To be sure, there are messages that, at first glance, look like a lot like what might be called visual arguments. My conjecture is that with a second glance and deeper reflection, it will turn out they are not arguments (because most of the essential work is done by words and text); or they will turn out not to be visual (because though they are clearly visual, their status as argument—in the sense intended by Groarke) is problematic).
This week we completed our visual argument projects. Although this project was interesting and enjoyable, it was also difficult. When we started this project I came up with my argument very quickly and thought I had a great idea I could put together really easily. However, after getting started, I found that it was alot harder to actually put my argument into words and visuals. The first thing I did was create the visual aspect of my argument. This was relatively easy however, when it came time to add text..it was much more difficult than I originally thought it would be. I knew what I wanted to say but couldnt find the right words to express my argument.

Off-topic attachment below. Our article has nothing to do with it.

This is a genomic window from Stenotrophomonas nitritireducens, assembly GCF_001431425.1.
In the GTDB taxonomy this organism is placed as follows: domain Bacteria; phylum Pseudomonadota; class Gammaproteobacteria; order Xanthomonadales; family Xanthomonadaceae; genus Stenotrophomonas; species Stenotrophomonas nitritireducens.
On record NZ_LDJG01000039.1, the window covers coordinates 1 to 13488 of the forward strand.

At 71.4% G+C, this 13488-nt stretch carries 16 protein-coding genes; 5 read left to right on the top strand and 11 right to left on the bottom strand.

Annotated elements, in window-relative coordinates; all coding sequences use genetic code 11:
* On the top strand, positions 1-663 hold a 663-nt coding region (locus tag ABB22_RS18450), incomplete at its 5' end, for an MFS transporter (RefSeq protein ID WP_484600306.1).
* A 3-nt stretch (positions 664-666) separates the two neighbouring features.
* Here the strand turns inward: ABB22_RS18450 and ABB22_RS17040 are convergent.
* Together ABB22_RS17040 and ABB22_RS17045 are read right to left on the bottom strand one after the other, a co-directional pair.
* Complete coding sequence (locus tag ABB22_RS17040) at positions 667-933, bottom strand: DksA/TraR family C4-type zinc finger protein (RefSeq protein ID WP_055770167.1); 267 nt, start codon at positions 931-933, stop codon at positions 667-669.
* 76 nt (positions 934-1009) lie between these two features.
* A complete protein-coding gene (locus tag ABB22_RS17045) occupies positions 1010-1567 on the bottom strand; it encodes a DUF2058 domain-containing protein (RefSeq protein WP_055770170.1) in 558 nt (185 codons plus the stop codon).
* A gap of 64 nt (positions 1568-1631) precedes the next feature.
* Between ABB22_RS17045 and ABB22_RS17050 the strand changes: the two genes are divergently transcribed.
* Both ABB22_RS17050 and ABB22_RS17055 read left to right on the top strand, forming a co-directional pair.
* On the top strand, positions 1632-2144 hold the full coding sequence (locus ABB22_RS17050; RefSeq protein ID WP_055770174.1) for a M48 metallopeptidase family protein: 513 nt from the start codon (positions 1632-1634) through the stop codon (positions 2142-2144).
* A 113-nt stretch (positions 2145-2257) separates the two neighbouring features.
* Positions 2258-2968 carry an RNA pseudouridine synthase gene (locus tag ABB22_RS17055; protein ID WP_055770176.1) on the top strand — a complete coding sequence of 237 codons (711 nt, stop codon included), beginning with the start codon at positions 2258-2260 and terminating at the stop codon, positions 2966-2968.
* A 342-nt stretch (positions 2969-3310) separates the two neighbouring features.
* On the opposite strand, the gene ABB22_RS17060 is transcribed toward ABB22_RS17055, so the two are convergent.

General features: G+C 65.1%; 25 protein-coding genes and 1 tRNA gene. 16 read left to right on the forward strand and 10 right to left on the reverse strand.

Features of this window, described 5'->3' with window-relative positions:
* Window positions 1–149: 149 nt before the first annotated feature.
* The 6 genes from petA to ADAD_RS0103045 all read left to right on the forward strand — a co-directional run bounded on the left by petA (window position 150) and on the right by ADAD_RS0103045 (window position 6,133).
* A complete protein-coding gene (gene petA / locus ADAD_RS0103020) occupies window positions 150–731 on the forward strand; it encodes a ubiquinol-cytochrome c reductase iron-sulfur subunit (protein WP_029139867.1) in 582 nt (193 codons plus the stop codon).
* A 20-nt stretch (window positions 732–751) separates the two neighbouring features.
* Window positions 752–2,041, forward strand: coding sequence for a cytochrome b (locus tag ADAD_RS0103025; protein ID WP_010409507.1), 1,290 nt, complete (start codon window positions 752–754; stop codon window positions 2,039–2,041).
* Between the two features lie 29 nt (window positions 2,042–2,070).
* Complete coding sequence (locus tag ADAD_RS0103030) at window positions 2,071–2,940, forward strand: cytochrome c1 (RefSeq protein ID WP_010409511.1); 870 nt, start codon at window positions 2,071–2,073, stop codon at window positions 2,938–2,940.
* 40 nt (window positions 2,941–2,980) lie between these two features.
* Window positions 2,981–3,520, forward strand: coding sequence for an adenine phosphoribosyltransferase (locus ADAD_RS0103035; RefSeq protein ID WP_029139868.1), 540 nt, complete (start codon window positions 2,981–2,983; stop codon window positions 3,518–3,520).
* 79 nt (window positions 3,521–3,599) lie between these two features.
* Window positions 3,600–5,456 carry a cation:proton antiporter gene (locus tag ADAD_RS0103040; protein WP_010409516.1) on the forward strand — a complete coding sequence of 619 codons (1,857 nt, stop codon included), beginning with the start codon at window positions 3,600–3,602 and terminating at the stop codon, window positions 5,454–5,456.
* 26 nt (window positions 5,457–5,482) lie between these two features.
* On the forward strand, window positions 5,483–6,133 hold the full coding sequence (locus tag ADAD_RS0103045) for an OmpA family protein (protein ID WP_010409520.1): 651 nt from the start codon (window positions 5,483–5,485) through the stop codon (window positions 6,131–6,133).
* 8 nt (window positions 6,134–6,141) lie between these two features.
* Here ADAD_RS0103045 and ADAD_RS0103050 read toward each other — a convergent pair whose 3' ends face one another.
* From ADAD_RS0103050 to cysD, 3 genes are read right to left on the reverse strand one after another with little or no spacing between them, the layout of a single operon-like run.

Visual argument Your visual argument must:
We also began working on our visual argument projects this week. This project requires us to pick a topic and/or issue and create a visual argument of our own for it. At first I wasnt sure what sort of topic I wanted to cover, obviously there are a wealth of ideas but I wanted to make sure i picked something that is somewhat interesting or of importance to me. I then came up with the idea to do something about how role models have changed throughout the years. I then began researching photos of olden day models and of course was directed right to Marilyn Monroe. This then inspired me to take the what we now see as beautiful angle on role models. I then found a somewhat jarring picture of Lindsay Lohan as she was struggling with an eating disorder.